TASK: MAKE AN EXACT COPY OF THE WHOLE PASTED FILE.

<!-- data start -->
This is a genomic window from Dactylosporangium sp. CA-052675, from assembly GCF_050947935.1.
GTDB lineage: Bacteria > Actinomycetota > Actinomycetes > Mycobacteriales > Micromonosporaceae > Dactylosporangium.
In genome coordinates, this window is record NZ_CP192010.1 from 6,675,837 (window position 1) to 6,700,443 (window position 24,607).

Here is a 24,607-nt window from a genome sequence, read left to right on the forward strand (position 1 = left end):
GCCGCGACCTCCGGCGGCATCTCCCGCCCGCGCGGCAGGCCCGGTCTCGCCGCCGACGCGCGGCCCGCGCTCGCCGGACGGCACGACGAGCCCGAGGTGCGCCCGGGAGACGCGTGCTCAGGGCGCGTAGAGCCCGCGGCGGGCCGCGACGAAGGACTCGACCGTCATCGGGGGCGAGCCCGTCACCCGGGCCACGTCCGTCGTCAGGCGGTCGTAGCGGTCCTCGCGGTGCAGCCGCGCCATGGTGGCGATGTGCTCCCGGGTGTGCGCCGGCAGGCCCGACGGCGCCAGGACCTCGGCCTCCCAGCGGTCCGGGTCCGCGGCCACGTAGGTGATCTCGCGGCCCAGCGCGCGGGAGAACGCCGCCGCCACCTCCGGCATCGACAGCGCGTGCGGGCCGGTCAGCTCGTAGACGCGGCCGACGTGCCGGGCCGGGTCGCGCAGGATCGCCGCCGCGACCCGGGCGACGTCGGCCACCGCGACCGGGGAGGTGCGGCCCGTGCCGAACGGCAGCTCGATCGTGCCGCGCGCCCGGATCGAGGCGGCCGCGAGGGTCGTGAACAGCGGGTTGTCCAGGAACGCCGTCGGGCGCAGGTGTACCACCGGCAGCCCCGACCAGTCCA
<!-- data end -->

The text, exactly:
This is a genomic window from Dactylosporangium sp. CA-052675, from assembly GCF_050947935.1.
GTDB lineage: Bacteria > Actinomycetota > Actinomycetes > Mycobacteriales > Micromonosporaceae > Dactylosporangium.
In genome coordinates, this window is record NZ_CP192010.1 from 6,675,837 (window position 1) to 6,700,443 (window position 24,607).

Here is a 24,607-nt window from a genome sequence, read left to right on the forward strand (position 1 = left end):
GCCGCGACCTCCGGCGGCATCTCCCGCCCGCGCGGCAGGCCCGGTCTCGCCGCCGACGCGCGGCCCGCGCTCGCCGGACGGCACGACGAGCCCGAGGTGCGCCCGGGAGACGCGTGCTCAGGGCGCGTAGAGCCCGCGGCGGGCCGCGACGAAGGACTCGACCGTCATCGGGGGCGAGCCCGTCACCCGGGCCACGTCCGTCGTCAGGCGGTCGTAGCGGTCCTCGCGGTGCAGCCGCGCCATGGTGGCGATGTGCTCCCGGGTGTGCGCCGGCAGGCCCGACGGCGCCAGGACCTCGGCCTCCCAGCGGTCCGGGTCCGCGGCCACGTAGGTGATCTCGCGGCCCAGCGCGCGGGAGAACGCCGCCGCCACCTCCGGCATCGACAGCGCGTGCGGGCCGGTCAGCTCGTAGACGCGGCCGACGTGCCGGGCCGGGTCGCGCAGGATCGCCGCCGCGACCCGGGCGACGTCGGCCACCGCGACCGGGGAGGTGCGGCCCGTGCCGAACGGCAGCTCGATCGTGCCGCGCGCCCGGATCGAGGCGGCCGCGAGGGTCGTGAACAGCGGGTTGTCCAGGAACGCCGTCGGGCGCAGGTGTACCACCGGCAGCCCCGACCAGTCCA